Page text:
Charles Stellar

President and CEO, Workgroup for Electronic Data Interchange

Stellar was named by the WEDI Board of Directors as WEDI’s president and CEO after having served as WEDI’s interim CEO since January 2016. As an executive leader with more than 35 years of experience in healthcare, association management and organizational leadership, Stellar oversees the strategic guidance of the organization, its staff and committees. WEDI is a collaboration of stakeholders working to enhance exchange of health information. The group also serves as an advisor to the Department of Health and Human Services.

Robert Tennant

Health Information Technology Policy Director, Medical Group Management Association

Tennant is a widely respected voice within healthcare IT, particularly as it relates to physician engagement and use of technology in medical practice. He also participates in numerous industry efforts and panels.

Eric Topol

Director of the Scripps Translational Science Institute and Chief Academic Officer, Scripps Health

Topol fills a variety of roles, including that of professor of genomics and Gary and Mary West Endowed Chair of Innovative Medicine at the Scripps Research Institute. But through all of them, he prods the healthcare industry to look at innovative ways to use technology to provide better, less expensive and more widely accessible care to patients. Under his guidance, the Scripps Research Institute is playing a pivotal role in enrolling participants in the National Institutes of Health’s Precision Medicine Initiative.

Micky Tripathi

President and CEO, Massachusetts eHealth Collaborative

Tripathi is well-known for playing a leadership role in working to achieve interoperability within the healthcare industry. His activities range from policy guidance at the federal level, to collaborative strategic planning at the state and community levels, to implementation of health IT systems at the frontline of healthcare delivery.

Robert Wachter

Professor and Chair of the Department of Medicine at the University of California, San Francisco

Wachter is the author of 250 articles and six books. He coined the term “hospitalist” in 1996 and is often considered the “father” of the hospitalist field. In 2004, he received the John M. Eisenberg Award, the nation’s top honor in patient safety. In 2015, Modern Healthcare magazine ranked him as the most influential physician-executive in the U.S.; he has been on the 50 most influential list for each of the past 11 years. He has served on the healthcare advisory boards of several companies, including Google. His 2015 book, The Digital Doctor: Hope, Hype and Harm at the Dawn of Medicine’s Computer Age, was a New York Times science bestseller. In 2016, he chaired a blue ribbon commission advising England’s National Health Service on its digital strategy.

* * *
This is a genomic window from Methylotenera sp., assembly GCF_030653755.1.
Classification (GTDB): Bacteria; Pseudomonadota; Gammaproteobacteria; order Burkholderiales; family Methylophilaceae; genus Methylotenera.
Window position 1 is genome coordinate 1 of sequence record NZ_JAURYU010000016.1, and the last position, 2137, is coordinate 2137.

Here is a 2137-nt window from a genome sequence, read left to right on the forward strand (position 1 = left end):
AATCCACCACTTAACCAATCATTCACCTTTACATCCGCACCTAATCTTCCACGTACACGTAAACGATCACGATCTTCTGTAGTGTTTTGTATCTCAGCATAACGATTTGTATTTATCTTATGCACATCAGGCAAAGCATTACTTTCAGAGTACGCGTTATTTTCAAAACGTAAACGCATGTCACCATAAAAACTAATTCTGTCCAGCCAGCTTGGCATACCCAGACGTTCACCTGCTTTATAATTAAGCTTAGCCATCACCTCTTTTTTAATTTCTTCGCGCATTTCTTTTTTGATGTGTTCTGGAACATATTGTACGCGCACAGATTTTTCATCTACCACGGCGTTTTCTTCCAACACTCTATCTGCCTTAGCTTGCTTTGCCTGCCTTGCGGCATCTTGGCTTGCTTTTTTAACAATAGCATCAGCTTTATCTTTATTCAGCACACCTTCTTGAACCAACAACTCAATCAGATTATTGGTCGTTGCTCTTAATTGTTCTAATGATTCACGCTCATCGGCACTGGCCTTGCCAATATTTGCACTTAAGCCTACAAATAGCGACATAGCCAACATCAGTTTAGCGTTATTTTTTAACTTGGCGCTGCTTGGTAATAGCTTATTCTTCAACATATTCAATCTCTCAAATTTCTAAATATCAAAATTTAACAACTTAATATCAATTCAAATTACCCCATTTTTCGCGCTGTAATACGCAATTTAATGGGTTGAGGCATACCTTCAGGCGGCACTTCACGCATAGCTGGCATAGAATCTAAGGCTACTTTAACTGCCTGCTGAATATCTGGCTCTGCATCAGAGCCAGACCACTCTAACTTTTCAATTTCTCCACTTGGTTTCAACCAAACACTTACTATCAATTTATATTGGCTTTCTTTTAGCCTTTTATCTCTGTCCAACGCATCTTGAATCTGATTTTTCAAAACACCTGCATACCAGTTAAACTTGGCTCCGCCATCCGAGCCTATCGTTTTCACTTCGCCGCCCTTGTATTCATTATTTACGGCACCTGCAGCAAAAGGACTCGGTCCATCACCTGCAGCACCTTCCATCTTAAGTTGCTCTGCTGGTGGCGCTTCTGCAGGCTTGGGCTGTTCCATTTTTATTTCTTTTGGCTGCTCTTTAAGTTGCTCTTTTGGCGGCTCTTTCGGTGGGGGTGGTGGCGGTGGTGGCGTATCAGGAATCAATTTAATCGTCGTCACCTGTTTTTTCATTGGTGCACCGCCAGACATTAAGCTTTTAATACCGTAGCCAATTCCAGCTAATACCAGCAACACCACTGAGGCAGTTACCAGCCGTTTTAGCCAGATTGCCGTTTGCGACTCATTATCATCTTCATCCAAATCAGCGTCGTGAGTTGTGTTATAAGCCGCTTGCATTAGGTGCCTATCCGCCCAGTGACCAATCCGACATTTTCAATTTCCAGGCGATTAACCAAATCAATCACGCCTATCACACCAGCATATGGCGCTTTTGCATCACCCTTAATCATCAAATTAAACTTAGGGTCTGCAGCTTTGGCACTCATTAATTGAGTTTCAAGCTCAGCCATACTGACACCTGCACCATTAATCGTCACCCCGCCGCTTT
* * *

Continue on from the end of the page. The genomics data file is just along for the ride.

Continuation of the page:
Harold F. Wolf III

President and CEO, HIMSS

Wolf now leads HIMSS—the industry’s leading HIT organization—taking over the reins from Stephen Lieber, who retired. With nearly 35 years of experience, Wolf is respected internationally as a healthcare and informatics executive with areas of expertise in mhealth, product development, integrated care models, marketing, distribution, information technology and innovation implementation. He has helped health systems and providers across the world with end-to-end operations, commissioning, data and architectural design.

Mariann Yeager

CEO, The Sequoia Project

Yeager is leading efforts at The Sequoia Project to encourage the wider use of interoperability in the U.S. The Sequoia Project is a non-profit public-private collaborative advancing secure, trusted and interoperable health information exchange nationwide; it supports health IT interoperability initiatives, including the eHealth Exchange, the country's largest health data sharing network; Carequality, a multi-stakeholder initiative that enables health data sharing networks; and the RSNA Image Share Validation Program, an interoperability testing program to enable the sharing of medical images.